For fixed-gear cyclists, Los Angeles is a city that has it all. From the neon glow of Hollywood to the sun-drenched boardwalk of Venice Beach, fixed-gear has evolved into a vibrant street culture that is uniquely L.A. From director David Rowe (Fast Friday) comes a new documentary feature that explores a side of L.A. few outsiders have seen. From races through rush-hour traffic to midnight loft parties, To Live & Ride in L.A. is a fast paced-trip through the busy streets and back-alleys of one of the world's largest cities. To Live & Ride in L.A. features talented local riders tearing up the streets with first-time visitor Keo Curry (Fast Friday, Macaframa) - one of the living legends of the sport. Bike to hidden spots off the map, race a midnight alley-cat, keep pace with the riders from Wolfpack, and hang with the local crews, graffiti artists and other L.A. personalities burning up the fixed-gear scene.
For fixed-gear cyclists, Los Angeles is a city that has it all. From the neon glow of Hollywood to the sun-drenched boardwalk of Venice Beach, fixed-gear has evolved into a vibrant street ... . You can read more in Google, Youtube, Wiki
Kinohi N (it) wrote: The Dardennes' grinding realism isn't quite on display here. The film feels slightly more "constructed" -- as if a stage play -- than their other efforts.
Debbie T (br) wrote: I lost my baby 16 years ago & this movie is an accurate telling of how it is to be the grieving parent & later has another baby.
Carole D (br) wrote: Best movie I've seen in ages. Lots of layer's to peel back to reach a great ending.
Jinna P (us) wrote: A greatly entertaining story in musical style much more natural and enjoyable than the French movie, "8 Femmes".
Sarah F (de) wrote: Yeah, i'd like to see this, i think!
Rebecca H (mx) wrote: A terrorist action movie from a director whose childhood home was Kashmir, this movie attempts to avoid some stereotypes, and falls into others. It has some lovely individual scenes, including in my opinion, the opening sequence where Sanjay Dutt is established as a hero, the scenes where he argues and then attempts a reconciliation with his wife, and the final fight scene. It has some song sequences that seem interminable (I fast forward) and some questionable morals (due process of law is rather absent). That said, I was glad to have watched this movie, and kept coming back to some moments repeatedly.
Brandon W (fr) wrote: From what I remember from Candyman before I watched it again, was candyman himself and the music. Saying those can be either a good sign for me, or a bad sign. When I watched it again, it still holds up as one of Clive Baker's best adaptation I ever seen. People are still afraid he will come out if they say it which I can see why. The mystery behind it is very interesting, the performances are good but the highlight of the movie is Tony Todd who is really chilling, and the scares are effective. It does leave you guessing about where it's going with it, making the viewers feel like they are in a mystery themselves. The songs are very memorable and creepy, and when it gets to the twist of it, it leaves you satisfied. Candyman is a great film with a few pacing problems that horror fans are going to like.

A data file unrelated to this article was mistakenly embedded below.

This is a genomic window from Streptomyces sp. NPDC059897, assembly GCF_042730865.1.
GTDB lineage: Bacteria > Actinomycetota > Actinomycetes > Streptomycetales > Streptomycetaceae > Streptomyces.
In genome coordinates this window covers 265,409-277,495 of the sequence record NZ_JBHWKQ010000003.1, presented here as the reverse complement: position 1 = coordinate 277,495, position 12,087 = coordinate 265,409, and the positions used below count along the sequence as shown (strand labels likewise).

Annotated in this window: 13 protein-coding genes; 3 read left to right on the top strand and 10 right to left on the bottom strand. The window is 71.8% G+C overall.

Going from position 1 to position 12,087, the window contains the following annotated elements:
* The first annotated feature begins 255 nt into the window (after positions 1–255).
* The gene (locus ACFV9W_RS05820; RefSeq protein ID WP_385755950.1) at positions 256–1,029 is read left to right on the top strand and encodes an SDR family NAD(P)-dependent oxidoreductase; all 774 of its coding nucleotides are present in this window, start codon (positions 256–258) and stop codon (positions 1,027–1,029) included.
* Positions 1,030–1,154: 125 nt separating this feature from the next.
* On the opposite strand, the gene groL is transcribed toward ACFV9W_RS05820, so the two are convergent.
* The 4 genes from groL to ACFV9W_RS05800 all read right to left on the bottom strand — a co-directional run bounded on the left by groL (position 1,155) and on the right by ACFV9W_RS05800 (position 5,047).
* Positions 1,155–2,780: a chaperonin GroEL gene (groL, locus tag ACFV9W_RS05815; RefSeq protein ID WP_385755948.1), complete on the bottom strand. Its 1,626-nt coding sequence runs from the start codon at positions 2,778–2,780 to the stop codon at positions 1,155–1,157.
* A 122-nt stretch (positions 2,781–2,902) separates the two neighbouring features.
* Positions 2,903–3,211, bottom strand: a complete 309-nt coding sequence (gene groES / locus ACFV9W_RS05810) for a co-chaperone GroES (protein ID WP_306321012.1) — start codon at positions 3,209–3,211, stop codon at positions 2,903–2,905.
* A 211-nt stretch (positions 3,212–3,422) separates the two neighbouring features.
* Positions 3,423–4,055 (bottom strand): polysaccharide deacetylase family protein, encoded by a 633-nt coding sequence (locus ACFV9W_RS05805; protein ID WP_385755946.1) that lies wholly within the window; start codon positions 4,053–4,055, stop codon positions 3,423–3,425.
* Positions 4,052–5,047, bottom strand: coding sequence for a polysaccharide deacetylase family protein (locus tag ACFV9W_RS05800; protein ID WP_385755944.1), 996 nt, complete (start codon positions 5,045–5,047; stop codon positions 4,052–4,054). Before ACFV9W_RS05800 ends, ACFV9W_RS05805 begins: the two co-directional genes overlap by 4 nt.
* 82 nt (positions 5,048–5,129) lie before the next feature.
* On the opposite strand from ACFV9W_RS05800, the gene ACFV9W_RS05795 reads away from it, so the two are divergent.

Tony B (gb) wrote: Complete garbage. Had to endure tremendous pain to finish it
Danny S (ag) wrote: Killer of Sheep portrays inner city life using neo realism film making and its so true. Its a sad world that Tyler Perry movies can show the same types of families as Killer of Sheep. Going through out town showing all the things that are happening is interesting and enlightening. The use of music in this film is some of the best there is but also some of the most crippling for the release of this lost piece of art.
Paavo I (nl) wrote: A quite plot-heavy first part in awesomeness. There are good and plenty of bloody fights, but this one features the most set up. A father and his infant son decide to leave their given positions in a society and become devils on their way to hell. This actually means becoming an assassin in the hellish feudal Japan.
Aniko V (kr) wrote: a strange but refreshing blend of funny and melancholic. how difficult men are with love!
Paul D (gb) wrote: It feels like a pilot for lame comedy television series.
Alexandria J (ru) wrote: This film remains a beautiful and horrifying reflection of what we all are and could be.
Matt B (us) wrote: J. Edgar is way too long, the screenplay is messy and the makeup is TERRIBLE, but I did enjoy it for its fascinating character (played tremendously by Leonardo DiCaprio). I admire Clint Eastwood's historical dramas because they're always about people and events that we never really learn about.
Jake P (fr) wrote: It's all about that car chase.
Joel H (au) wrote: I love John Hughes, but I'm not a big fan of Sixteen Candles. I think it's one of the weaker movies he directed. It doesn't have the charm of Ferris Bueller, for example, and it's missing the humor of Uncle Buck. I couldn't relate to the characters and it hasn't really aged well. Maybe you had to watch this film as an angsty teenager to truly appreciate it.